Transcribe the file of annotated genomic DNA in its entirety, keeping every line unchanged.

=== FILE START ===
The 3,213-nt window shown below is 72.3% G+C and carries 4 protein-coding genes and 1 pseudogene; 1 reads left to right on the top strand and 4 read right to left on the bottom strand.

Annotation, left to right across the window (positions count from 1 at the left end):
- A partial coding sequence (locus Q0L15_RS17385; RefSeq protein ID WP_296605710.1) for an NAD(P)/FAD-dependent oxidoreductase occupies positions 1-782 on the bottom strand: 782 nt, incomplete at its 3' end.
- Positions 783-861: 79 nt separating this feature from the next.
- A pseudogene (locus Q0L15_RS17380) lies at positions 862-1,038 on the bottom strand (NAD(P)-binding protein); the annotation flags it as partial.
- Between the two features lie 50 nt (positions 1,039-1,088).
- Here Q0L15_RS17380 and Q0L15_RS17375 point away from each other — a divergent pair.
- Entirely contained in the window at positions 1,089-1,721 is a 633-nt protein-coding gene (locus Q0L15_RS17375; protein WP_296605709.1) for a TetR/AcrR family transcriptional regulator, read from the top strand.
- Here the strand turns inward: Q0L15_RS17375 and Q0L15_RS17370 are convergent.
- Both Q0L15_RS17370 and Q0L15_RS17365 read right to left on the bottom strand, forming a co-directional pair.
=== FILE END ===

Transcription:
The 3,213-nt window shown below is 72.3% G+C and carries 4 protein-coding genes and 1 pseudogene; 1 reads left to right on the top strand and 4 read right to left on the bottom strand.

Annotation, left to right across the window (positions count from 1 at the left end):
- A partial coding sequence (locus Q0L15_RS17385; RefSeq protein ID WP_296605710.1) for an NAD(P)/FAD-dependent oxidoreductase occupies positions 1-782 on the bottom strand: 782 nt, incomplete at its 3' end.
- Positions 783-861: 79 nt separating this feature from the next.
- A pseudogene (locus Q0L15_RS17380) lies at positions 862-1,038 on the bottom strand (NAD(P)-binding protein); the annotation flags it as partial.
- Between the two features lie 50 nt (positions 1,039-1,088).
- Here Q0L15_RS17380 and Q0L15_RS17375 point away from each other — a divergent pair.
- Entirely contained in the window at positions 1,089-1,721 is a 633-nt protein-coding gene (locus Q0L15_RS17375; protein WP_296605709.1) for a TetR/AcrR family transcriptional regulator, read from the top strand.
- Here the strand turns inward: Q0L15_RS17375 and Q0L15_RS17370 are convergent.
- Both Q0L15_RS17370 and Q0L15_RS17365 read right to left on the bottom strand, forming a co-directional pair.